In a field study in the latest issue of the Journal of Applied Developmental Psychology, women at the high end of math ability outperform their male counterparts on tests when the test is described as free of gender differences. The women performed as well as their male counterparts under normal testing conditions. The study, funded by a grant from the National Science Foundation, was conducted by Catherine Good, assistant professor of psychology, Baruch College, CUNY, and Joshua Aronson, professor of psychology, New York University.
Considerable research over the past decade has shown that women’s performances on math tests are compromised by stereotypes. In over 200 published experiments, females as young as first graders and as old as 22 have been found to perform worse on math tests whenever the testing environment cues them to think about their gender, a phenomenon named “stereotype threat” by the psychologists Claude Steele and Aronson in the mid 1990s.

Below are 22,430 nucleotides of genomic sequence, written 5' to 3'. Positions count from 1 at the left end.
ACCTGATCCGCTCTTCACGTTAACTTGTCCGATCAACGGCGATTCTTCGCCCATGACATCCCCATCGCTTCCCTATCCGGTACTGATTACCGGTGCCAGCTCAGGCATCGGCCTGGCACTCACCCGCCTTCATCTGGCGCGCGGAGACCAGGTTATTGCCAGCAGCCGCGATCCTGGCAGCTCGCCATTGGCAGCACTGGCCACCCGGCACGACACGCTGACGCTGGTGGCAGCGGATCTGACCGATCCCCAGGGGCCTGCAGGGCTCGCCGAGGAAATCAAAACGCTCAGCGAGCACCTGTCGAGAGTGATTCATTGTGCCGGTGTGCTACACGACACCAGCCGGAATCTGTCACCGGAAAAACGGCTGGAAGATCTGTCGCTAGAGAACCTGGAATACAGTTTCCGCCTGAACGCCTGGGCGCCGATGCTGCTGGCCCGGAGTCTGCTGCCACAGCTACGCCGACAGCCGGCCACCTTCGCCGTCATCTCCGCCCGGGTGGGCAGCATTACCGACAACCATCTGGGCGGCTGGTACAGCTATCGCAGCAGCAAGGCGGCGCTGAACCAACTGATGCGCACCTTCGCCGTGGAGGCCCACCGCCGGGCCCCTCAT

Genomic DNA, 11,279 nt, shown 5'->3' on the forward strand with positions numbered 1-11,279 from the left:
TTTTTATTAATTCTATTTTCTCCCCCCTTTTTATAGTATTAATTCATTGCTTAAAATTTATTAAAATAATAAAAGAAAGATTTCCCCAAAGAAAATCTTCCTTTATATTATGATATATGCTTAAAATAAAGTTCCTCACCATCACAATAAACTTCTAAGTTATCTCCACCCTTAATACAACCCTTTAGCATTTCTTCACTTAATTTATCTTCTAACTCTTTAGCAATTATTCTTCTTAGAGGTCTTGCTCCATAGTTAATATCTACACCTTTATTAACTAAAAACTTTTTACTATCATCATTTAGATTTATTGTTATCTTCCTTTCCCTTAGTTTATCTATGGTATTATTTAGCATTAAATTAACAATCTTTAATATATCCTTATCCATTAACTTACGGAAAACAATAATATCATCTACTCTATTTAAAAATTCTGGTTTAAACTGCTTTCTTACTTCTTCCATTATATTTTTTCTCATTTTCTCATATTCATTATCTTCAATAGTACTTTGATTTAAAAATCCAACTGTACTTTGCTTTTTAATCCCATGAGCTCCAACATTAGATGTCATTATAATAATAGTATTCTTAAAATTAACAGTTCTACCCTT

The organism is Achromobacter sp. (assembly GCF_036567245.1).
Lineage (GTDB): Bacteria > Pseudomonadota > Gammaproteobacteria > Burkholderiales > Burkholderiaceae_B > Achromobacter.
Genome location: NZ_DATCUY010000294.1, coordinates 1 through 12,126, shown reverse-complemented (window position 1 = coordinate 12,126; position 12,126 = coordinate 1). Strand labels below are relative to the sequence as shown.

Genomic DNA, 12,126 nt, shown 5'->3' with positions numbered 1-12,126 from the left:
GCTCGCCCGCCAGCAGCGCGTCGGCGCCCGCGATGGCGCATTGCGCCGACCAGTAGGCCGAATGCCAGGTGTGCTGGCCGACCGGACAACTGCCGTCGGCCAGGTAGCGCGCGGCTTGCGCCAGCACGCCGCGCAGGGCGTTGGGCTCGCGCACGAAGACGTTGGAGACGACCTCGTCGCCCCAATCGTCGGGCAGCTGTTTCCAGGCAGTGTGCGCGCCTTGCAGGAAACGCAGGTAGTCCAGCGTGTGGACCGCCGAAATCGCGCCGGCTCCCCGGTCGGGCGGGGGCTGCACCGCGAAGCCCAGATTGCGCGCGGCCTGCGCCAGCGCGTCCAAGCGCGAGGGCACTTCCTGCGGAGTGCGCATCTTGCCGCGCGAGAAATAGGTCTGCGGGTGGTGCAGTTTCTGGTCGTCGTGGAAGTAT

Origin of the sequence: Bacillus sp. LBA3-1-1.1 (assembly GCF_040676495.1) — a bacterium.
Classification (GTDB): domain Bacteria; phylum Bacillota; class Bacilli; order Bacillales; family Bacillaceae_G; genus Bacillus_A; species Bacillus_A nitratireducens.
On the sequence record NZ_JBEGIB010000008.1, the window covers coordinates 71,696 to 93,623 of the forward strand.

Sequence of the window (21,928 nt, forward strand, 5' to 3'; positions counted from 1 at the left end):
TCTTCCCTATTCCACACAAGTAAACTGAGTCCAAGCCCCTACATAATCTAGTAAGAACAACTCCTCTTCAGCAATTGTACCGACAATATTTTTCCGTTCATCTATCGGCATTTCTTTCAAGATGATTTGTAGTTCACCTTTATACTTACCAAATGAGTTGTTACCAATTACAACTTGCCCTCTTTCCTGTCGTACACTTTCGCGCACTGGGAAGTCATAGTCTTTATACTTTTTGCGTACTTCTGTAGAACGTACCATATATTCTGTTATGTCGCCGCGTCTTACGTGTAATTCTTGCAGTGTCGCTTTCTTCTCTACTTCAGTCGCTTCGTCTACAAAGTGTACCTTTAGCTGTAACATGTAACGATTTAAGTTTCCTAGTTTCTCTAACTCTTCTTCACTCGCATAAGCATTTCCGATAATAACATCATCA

“This research has always carried the positive message that stereotype threat could be overcome-and women’s test performance boosted-by small changes in the way tests were presented,” says Aronson, a professor of psychology at NYU’s Steinhardt School of Culture, Education, and Human Development. “But critics of this research frequently tried to trivialize these findings by claiming that they were merely laboratory studies that said little about performance in the ‘real world,’ or that we weren’t talking about highly proficient mathematicians, who were immune to ster
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